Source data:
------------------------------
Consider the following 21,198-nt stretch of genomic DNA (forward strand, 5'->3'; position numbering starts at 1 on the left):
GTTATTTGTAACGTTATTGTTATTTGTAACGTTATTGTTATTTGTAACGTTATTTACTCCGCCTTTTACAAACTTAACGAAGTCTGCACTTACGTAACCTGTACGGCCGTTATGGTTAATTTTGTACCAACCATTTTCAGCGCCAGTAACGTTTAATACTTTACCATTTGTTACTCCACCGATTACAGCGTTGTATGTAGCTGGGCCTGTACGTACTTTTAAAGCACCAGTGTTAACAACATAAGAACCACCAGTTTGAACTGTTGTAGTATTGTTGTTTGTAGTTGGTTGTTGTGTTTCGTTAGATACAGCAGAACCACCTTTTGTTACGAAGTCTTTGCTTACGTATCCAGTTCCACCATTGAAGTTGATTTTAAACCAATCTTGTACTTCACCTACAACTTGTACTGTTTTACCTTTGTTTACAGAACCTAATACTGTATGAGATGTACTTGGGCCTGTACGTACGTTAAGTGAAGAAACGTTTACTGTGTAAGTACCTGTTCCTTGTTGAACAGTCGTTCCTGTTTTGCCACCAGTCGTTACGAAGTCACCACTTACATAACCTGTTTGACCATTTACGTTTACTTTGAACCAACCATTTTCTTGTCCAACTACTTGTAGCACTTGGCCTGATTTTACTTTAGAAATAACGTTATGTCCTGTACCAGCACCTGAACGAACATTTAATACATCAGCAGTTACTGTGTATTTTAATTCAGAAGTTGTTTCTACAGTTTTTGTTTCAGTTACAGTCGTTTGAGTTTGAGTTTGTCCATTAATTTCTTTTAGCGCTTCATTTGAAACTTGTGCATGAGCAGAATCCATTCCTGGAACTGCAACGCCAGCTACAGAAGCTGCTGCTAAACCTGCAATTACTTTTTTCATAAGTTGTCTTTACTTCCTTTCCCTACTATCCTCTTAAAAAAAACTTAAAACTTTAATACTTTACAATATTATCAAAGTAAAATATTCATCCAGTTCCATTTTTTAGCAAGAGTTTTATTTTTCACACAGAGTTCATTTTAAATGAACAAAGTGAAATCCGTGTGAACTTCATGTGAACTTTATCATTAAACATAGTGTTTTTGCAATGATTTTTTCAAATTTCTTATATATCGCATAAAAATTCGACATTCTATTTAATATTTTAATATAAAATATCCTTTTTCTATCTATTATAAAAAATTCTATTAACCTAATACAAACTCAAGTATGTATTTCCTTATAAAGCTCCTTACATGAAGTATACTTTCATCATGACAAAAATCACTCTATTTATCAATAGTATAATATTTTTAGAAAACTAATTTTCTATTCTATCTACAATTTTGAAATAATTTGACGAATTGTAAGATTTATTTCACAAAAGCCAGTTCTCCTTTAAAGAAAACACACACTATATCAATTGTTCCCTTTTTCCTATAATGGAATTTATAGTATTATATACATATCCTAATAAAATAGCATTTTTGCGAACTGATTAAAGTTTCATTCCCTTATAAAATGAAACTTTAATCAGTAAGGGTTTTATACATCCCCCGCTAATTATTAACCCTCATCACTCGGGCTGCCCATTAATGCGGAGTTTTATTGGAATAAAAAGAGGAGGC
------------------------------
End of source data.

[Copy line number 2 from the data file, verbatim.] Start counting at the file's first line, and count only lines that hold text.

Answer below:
GTTATTTGTAACGTTATTGTTATTTGTAACGTTATTGTTATTTGTAACGTTATTTACTCCGCCTTTTACAAACTTAACGAAGTCTGCACTTACGTAACCTGTACGGCCGTTATGGTTAATTTTGTACCAACCATTTTCAGCGCCAGTAACGTTTAATACTTTACCATTTGTTACTCCACCGATTACAGCGTTGTATGTAGCTGGGCCTGTACGTACTTTTAAAGCACCAGTGTTAACAACATAAGAACCACCAGTTTGAACTGTTGTAGTATTGTTGTTTGTAGTTGGTTGTTGTGTTTCGTTAGATACAGCAGAACCACCTTTTGTTACGAAGTCTTTGCTTACGTATCCAGTTCCACCATTGAAGTTGATTTTAAACCAATCTTGTACTTCACCTACAACTTGTACTGTTTTACCTTTGTTTACAGAACCTAATACTGTATGAGATGTACTTGGGCCTGTACGTACGTTAAGTGAAGAAACGTTTACTGTGTAAGTACCTGTTCCTTGTTGAACAGTCGTTCCTGTTTTGCCACCAGTCGTTACGAAGTCACCACTTACATAACCTGTTTGACCATTTACGTTTACTTTGAACCAACCATTTTCTTGTCCAACTACTTGTAGCACTTGGCCTGATTTTACTTTAGAAATAACGTTATGTCCTGTACCAGCACCTGAACGAACATTTAATACATCAGCAGTTACTGTGTATTTTAATTCAGAAGTTGTTTCTACAGTTTTTGTTTCAGTTACAGTCGTTTGAGTTTGAGTTTGTCCATTAATTTCTTTTAGCGCTTCATTTGAAACTTGTGCATGAGCAGAATCCATTCCTGGAACTGCAACGCCAGCTACAGAAGCTGCTGCTAAACCTGCAATTACTTTTTTCATAAGTTGTCTTTACTTCCTTTCCCTACTATCCTCTTAAAAAAAACTTAAAACTTTAATACTTTACAATATTATCAAAGTAAAATATTCATCCAGTTCCATTTTTTAGCAAGAGTTTTATTTTTCACACAGAGTTCATTTTAAATGAACAAAGTGAAATCCGTGTGAACTTCATGTGAACTTTATCATTAAACATAGTGTTTTTGCAATGATTTTTTCAAATTTCTTATATATCGCATAAAAATTCGACATTCTATTTAATATTTTAATATAAAATATCCTTTTTCTATCTATTATAAAAAATTCTATTAACCTAATACAAACTCAAGTATGTATTTCCTTATAAAGCTCCTTACATGAAGTATACTTTCATCATGACAAAAATCACTCTATTTATCAATAGTATAATATTTTTAGAAAACTAATTTTCTATTCTATCTACAATTTTGAAATAATTTGACGAATTGTAAGATTTATTTCACAAAAGCCAGTTCTCCTTTAAAGAAAACACACACTATATCAATTGTTCCCTTTTTCCTATAATGGAATTTATAGTATTATATACATATCCTAATAAAATAGCATTTTTGCGAACTGATTAAAGTTTCATTCCCTTATAAAATGAAACTTTAATCAGTAAGGGTTTTATACATCCCCCGCTAATTATTAACCCTCATCACTCGGGCTGCCCATTAATGCGGAGTTTTATTGGAATAAAAAGAGGAGGC